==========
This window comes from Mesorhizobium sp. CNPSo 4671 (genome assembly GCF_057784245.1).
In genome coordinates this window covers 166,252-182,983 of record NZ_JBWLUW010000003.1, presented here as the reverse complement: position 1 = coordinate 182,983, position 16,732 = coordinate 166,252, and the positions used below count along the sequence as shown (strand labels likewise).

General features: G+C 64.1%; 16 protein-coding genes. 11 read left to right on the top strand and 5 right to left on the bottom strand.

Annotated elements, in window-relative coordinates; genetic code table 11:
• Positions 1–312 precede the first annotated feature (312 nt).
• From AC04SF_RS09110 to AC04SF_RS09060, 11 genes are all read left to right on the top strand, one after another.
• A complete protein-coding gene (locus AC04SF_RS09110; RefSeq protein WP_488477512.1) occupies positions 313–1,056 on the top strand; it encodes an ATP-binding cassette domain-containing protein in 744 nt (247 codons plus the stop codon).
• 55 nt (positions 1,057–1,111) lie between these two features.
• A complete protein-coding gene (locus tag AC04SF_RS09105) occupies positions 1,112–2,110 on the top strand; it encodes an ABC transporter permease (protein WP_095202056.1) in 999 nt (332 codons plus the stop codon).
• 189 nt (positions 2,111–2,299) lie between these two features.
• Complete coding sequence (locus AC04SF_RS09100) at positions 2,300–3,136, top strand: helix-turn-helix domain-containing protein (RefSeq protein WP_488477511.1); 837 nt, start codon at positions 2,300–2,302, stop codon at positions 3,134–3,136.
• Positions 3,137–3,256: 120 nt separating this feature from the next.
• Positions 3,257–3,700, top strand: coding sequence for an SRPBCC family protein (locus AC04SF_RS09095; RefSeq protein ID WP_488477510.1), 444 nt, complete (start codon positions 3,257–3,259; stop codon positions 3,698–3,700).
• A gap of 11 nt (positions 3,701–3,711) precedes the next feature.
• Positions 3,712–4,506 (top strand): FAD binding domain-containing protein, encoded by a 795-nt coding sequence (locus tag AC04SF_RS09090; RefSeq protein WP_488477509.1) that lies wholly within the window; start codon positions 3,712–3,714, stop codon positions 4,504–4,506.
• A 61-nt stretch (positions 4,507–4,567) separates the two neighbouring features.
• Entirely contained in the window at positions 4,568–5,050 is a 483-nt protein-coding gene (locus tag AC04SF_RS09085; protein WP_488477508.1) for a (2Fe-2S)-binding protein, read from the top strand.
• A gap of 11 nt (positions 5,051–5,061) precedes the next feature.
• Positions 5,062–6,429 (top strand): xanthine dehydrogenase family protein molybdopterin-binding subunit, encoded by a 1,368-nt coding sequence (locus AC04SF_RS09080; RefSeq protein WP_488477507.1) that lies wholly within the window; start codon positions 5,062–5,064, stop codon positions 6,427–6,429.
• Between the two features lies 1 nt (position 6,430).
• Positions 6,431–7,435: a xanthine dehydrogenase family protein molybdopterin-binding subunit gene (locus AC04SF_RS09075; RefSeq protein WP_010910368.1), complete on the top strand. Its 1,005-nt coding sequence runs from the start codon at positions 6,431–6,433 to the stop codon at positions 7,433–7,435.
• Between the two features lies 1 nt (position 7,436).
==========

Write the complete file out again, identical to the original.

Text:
This window comes from Mesorhizobium sp. CNPSo 4671 (genome assembly GCF_057784245.1).
In genome coordinates this window covers 166,252-182,983 of record NZ_JBWLUW010000003.1, presented here as the reverse complement: position 1 = coordinate 182,983, position 16,732 = coordinate 166,252, and the positions used below count along the sequence as shown (strand labels likewise).

General features: G+C 64.1%; 16 protein-coding genes. 11 read left to right on the top strand and 5 right to left on the bottom strand.

Annotated elements, in window-relative coordinates; genetic code table 11:
• Positions 1–312 precede the first annotated feature (312 nt).
• From AC04SF_RS09110 to AC04SF_RS09060, 11 genes are all read left to right on the top strand, one after another.
• A complete protein-coding gene (locus AC04SF_RS09110; RefSeq protein WP_488477512.1) occupies positions 313–1,056 on the top strand; it encodes an ATP-binding cassette domain-containing protein in 744 nt (247 codons plus the stop codon).
• 55 nt (positions 1,057–1,111) lie between these two features.
• A complete protein-coding gene (locus tag AC04SF_RS09105) occupies positions 1,112–2,110 on the top strand; it encodes an ABC transporter permease (protein WP_095202056.1) in 999 nt (332 codons plus the stop codon).
• 189 nt (positions 2,111–2,299) lie between these two features.
• Complete coding sequence (locus AC04SF_RS09100) at positions 2,300–3,136, top strand: helix-turn-helix domain-containing protein (RefSeq protein WP_488477511.1); 837 nt, start codon at positions 2,300–2,302, stop codon at positions 3,134–3,136.
• Positions 3,137–3,256: 120 nt separating this feature from the next.
• Positions 3,257–3,700, top strand: coding sequence for an SRPBCC family protein (locus AC04SF_RS09095; RefSeq protein ID WP_488477510.1), 444 nt, complete (start codon positions 3,257–3,259; stop codon positions 3,698–3,700).
• A gap of 11 nt (positions 3,701–3,711) precedes the next feature.
• Positions 3,712–4,506 (top strand): FAD binding domain-containing protein, encoded by a 795-nt coding sequence (locus tag AC04SF_RS09090; RefSeq protein WP_488477509.1) that lies wholly within the window; start codon positions 3,712–3,714, stop codon positions 4,504–4,506.
• A 61-nt stretch (positions 4,507–4,567) separates the two neighbouring features.
• Entirely contained in the window at positions 4,568–5,050 is a 483-nt protein-coding gene (locus tag AC04SF_RS09085; protein WP_488477508.1) for a (2Fe-2S)-binding protein, read from the top strand.
• A gap of 11 nt (positions 5,051–5,061) precedes the next feature.
• Positions 5,062–6,429 (top strand): xanthine dehydrogenase family protein molybdopterin-binding subunit, encoded by a 1,368-nt coding sequence (locus AC04SF_RS09080; RefSeq protein WP_488477507.1) that lies wholly within the window; start codon positions 5,062–5,064, stop codon positions 6,427–6,429.
• Between the two features lies 1 nt (position 6,430).
• Positions 6,431–7,435: a xanthine dehydrogenase family protein molybdopterin-binding subunit gene (locus AC04SF_RS09075; RefSeq protein WP_010910368.1), complete on the top strand. Its 1,005-nt coding sequence runs from the start codon at positions 6,431–6,433 to the stop codon at positions 7,433–7,435.
• Between the two features lies 1 nt (position 7,436).